With Facebook and Twitter fueling protests across the Arab world, many wonder: Is the Internet a human or civil right? No, declares Google VP Vinton G. Cerf firmly. Courts in various countries have declared it so, but the UN stopped short, calling the Internet "an indispensable tool for realizing a range of human rights." That's exactly what it is, Cerf writes in the New York Times: "Technology is an enabler of rights, not a right itself," "a means to an end, not … an end in itself."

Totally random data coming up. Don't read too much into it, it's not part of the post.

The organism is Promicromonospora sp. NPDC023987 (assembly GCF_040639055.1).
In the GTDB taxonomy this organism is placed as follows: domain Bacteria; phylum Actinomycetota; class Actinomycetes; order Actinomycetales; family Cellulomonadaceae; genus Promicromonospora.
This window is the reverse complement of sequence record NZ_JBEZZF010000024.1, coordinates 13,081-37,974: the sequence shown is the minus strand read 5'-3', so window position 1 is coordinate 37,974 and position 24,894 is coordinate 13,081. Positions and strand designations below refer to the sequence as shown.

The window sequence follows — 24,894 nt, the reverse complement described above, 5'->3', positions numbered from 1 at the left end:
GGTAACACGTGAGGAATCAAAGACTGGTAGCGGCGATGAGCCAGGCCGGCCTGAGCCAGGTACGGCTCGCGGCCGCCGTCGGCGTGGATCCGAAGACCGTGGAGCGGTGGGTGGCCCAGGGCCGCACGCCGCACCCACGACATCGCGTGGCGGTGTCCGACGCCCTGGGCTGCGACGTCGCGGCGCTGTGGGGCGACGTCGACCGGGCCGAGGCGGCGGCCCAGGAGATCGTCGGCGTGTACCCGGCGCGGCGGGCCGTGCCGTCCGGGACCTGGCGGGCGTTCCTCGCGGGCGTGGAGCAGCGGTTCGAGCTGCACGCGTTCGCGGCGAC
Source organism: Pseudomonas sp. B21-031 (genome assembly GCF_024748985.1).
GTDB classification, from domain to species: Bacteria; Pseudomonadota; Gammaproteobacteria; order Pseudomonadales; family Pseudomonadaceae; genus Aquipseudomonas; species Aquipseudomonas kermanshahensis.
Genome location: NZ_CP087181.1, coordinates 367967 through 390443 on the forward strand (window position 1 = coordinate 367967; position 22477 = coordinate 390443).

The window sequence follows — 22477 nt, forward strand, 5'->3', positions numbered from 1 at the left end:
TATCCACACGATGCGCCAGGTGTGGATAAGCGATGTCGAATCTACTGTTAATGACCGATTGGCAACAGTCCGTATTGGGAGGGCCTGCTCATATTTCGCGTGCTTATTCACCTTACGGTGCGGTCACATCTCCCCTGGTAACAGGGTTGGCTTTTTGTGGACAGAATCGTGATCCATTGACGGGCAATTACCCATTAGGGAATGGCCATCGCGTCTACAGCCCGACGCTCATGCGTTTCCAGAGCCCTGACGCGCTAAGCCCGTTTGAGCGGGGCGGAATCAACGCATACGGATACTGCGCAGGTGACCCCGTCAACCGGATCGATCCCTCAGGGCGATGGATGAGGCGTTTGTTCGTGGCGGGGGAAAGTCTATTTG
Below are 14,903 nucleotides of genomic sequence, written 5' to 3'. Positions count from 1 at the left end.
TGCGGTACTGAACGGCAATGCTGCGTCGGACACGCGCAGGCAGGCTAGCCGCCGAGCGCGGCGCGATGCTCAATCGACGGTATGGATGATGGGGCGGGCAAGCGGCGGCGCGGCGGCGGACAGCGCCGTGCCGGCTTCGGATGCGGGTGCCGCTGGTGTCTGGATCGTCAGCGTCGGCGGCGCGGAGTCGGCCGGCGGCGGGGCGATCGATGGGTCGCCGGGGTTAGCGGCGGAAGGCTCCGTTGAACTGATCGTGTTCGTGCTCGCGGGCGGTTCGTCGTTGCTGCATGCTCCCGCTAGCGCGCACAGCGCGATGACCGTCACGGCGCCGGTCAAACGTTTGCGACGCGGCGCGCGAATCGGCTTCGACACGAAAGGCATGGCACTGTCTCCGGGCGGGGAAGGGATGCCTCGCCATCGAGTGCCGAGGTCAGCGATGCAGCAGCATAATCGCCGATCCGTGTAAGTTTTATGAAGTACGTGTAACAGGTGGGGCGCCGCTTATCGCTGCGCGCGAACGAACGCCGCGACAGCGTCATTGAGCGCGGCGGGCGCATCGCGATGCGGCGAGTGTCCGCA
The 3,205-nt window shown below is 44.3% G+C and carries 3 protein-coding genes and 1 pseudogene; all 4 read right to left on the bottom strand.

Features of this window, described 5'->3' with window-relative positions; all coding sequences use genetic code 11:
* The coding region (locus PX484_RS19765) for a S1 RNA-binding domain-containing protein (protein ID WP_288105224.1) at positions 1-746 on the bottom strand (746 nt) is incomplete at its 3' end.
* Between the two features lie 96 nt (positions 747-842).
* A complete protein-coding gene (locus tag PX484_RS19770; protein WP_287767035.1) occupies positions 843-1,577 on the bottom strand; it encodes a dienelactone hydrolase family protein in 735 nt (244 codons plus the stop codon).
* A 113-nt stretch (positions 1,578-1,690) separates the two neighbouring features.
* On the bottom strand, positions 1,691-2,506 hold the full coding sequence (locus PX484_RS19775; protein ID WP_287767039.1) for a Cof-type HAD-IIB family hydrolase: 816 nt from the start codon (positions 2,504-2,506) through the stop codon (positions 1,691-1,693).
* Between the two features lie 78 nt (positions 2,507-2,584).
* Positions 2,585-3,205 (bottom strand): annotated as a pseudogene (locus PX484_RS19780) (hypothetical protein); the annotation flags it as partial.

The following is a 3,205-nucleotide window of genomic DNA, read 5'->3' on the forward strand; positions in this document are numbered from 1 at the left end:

A human right is something we need "in order to lead healthy, meaningful lives." If you place technology in this category, you'll end up with some strange priorities as time passes and technologies change. (Consider what would have happened had horses been declared a human right decades ago.) Critical freedoms "are not necessarily bound to any particular technology at any particular time," Cerf writes. The more fundamental issue is that technology creators have a responsibility "to support human and civil rights." Click to see how many people might disagree with Cerf. (Read more human rights stories.)